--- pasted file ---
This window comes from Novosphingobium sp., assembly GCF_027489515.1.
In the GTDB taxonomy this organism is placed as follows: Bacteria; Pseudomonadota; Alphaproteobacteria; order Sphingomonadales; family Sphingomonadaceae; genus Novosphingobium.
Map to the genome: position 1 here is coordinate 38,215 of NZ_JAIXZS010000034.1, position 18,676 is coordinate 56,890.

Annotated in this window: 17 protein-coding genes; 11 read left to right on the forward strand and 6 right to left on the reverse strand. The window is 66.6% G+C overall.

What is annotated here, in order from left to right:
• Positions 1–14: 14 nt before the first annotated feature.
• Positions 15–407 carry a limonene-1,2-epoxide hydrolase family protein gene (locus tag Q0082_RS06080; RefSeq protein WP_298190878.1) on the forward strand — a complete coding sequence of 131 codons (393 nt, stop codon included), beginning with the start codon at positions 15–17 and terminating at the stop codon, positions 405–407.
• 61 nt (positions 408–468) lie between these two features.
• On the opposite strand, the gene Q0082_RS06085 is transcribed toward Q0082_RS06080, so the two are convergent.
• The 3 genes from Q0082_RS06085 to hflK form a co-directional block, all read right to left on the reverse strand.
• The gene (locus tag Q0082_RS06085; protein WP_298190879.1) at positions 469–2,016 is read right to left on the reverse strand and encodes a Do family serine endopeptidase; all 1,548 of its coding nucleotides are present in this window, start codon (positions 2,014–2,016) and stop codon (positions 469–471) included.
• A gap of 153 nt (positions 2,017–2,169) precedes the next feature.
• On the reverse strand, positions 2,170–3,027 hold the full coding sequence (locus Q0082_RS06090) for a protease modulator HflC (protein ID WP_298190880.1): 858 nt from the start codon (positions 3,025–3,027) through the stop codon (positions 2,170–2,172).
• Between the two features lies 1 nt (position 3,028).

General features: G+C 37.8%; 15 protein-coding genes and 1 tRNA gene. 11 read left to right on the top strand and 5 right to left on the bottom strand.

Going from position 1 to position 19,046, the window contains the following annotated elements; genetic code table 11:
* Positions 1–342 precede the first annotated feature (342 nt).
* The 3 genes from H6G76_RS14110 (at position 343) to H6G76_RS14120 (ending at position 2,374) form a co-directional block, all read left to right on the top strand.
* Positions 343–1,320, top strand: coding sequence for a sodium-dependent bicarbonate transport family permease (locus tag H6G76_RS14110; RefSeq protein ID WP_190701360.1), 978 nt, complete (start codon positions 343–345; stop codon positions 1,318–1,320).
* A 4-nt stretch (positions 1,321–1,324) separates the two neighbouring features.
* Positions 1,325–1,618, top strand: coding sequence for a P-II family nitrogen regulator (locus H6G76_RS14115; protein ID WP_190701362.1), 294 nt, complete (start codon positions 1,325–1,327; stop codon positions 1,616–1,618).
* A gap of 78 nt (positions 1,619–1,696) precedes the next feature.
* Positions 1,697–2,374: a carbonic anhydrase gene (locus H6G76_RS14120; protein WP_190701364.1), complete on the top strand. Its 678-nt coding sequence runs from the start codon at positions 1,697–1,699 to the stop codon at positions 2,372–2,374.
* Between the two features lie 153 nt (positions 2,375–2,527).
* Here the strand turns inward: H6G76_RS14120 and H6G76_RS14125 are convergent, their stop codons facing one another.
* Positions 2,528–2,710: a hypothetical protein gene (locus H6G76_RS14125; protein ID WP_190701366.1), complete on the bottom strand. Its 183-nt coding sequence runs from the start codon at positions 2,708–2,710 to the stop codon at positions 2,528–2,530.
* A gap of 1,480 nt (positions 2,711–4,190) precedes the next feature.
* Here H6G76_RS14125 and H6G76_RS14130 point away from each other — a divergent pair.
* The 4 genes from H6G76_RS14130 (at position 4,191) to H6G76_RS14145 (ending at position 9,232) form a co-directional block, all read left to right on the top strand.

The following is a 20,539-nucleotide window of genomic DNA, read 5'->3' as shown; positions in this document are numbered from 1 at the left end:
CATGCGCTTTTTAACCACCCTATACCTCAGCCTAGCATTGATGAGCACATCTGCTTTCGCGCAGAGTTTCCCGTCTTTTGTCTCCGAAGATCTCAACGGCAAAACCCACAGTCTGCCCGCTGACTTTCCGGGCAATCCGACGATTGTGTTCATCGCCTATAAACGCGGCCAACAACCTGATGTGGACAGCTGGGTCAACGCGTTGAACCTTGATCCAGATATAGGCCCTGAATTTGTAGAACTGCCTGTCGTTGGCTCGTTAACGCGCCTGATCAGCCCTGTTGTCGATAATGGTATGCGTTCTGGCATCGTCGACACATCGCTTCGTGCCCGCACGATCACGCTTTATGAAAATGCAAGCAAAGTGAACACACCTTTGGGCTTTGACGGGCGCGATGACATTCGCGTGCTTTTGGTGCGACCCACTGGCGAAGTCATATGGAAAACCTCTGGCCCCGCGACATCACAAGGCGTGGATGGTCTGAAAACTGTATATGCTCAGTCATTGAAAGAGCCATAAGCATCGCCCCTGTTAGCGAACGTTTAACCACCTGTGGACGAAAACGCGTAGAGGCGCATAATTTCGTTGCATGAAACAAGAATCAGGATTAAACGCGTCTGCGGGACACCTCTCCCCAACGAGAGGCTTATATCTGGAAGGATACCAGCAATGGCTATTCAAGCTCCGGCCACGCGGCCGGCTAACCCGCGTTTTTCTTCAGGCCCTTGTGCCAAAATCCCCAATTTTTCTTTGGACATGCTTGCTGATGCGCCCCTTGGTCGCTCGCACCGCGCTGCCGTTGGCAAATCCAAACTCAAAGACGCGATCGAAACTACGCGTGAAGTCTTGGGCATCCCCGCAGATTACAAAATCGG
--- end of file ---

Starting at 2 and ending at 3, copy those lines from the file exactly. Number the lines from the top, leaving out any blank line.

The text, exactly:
In the GTDB taxonomy this organism is placed as follows: Bacteria; Pseudomonadota; Alphaproteobacteria; order Sphingomonadales; family Sphingomonadaceae; genus Novosphingobium.
Map to the genome: position 1 here is coordinate 38,215 of NZ_JAIXZS010000034.1, position 18,676 is coordinate 56,890.